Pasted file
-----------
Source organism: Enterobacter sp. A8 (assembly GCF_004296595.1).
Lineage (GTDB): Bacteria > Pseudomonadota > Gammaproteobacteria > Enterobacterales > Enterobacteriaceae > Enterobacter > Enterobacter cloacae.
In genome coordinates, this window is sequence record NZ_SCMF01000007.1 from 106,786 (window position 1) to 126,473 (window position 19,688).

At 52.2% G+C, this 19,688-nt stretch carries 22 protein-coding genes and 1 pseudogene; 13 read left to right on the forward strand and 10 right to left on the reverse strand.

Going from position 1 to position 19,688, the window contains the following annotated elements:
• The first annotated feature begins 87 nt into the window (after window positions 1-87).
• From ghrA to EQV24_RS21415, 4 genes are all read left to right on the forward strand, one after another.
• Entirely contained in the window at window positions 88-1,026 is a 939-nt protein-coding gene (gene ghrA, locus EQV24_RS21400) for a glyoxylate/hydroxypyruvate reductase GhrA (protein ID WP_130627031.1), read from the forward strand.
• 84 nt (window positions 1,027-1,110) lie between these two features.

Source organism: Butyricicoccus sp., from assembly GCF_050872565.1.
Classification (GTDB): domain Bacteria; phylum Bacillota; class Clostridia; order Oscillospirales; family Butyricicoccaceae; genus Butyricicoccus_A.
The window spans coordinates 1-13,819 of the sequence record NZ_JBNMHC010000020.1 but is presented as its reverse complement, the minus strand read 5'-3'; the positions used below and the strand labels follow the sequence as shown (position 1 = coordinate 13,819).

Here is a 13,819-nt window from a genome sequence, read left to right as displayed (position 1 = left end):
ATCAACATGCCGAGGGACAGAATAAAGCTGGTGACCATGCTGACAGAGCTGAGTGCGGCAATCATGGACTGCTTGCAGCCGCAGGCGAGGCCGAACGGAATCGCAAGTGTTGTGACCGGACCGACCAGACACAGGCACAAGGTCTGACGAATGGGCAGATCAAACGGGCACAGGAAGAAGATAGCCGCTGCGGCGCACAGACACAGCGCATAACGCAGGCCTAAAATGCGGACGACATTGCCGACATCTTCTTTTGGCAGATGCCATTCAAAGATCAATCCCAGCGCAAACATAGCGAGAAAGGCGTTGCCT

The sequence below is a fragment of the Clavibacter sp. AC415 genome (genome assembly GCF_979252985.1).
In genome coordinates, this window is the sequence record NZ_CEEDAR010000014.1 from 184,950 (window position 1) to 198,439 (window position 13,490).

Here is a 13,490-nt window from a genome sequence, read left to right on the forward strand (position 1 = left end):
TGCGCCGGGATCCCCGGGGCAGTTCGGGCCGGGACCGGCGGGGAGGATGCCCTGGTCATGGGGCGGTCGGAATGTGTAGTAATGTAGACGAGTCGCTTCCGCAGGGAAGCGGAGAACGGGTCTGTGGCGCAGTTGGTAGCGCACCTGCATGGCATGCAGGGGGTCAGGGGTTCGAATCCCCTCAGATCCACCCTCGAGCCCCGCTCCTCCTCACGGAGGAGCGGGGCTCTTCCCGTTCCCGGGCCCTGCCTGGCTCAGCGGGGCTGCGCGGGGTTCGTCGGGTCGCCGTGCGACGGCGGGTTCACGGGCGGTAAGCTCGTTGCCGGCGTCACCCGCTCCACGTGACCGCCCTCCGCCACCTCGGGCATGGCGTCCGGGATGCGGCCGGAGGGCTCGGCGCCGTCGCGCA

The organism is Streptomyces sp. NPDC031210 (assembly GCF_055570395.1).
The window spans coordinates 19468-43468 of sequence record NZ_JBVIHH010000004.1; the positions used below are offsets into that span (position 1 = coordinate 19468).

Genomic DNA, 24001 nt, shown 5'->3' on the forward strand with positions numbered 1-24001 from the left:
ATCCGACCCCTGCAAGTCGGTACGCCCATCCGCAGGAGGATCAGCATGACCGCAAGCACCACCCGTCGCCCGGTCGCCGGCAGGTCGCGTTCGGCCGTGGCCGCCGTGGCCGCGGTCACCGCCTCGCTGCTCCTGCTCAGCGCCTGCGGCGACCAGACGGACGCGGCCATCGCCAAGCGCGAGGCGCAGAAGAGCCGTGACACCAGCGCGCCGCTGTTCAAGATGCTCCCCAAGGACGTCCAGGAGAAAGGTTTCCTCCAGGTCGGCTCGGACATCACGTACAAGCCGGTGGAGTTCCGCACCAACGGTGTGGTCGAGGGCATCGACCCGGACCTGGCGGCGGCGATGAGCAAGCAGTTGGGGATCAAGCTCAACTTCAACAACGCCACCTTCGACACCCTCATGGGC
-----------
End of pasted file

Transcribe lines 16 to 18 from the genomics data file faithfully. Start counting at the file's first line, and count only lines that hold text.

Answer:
In genome coordinates, this window is the sequence record NZ_CEEDAR010000014.1 from 184,950 (window position 1) to 198,439 (window position 13,490).

Here is a 13,490-nt window from a genome sequence, read left to right on the forward strand (position 1 = left end):
TGCGCCGGGATCCCCGGGGCAGTTCGGGCCGGGACCGGCGGGGAGGATGCCCTGGTCATGGGGCGGTCGGAATGTGTAGTAATGTAGACGAGTCGCTTCCGCAGGGAAGCGGAGAACGGGTCTGTGGCGCAGTTGGTAGCGCACCTGCATGGCATGCAGGGGGTCAGGGGTTCGAATCCCCTCAGATCCACCCTCGAGCCCCGCTCCTCCTCACGGAGGAGCGGGGCTCTTCCCGTTCCCGGGCCCTGCCTGGCTCAGCGGGGCTGCGCGGGGTTCGTCGGGTCGCCGTGCGACGGCGGGTTCACGGGCGGTAAGCTCGTTGCCGGCGTCACCCGCTCCACGTGACCGCCCTCCGCCACCTCGGGCATGGCGTCCGGGATGCGGCCGGAGGGCTCGGCGCCGTCGCGCA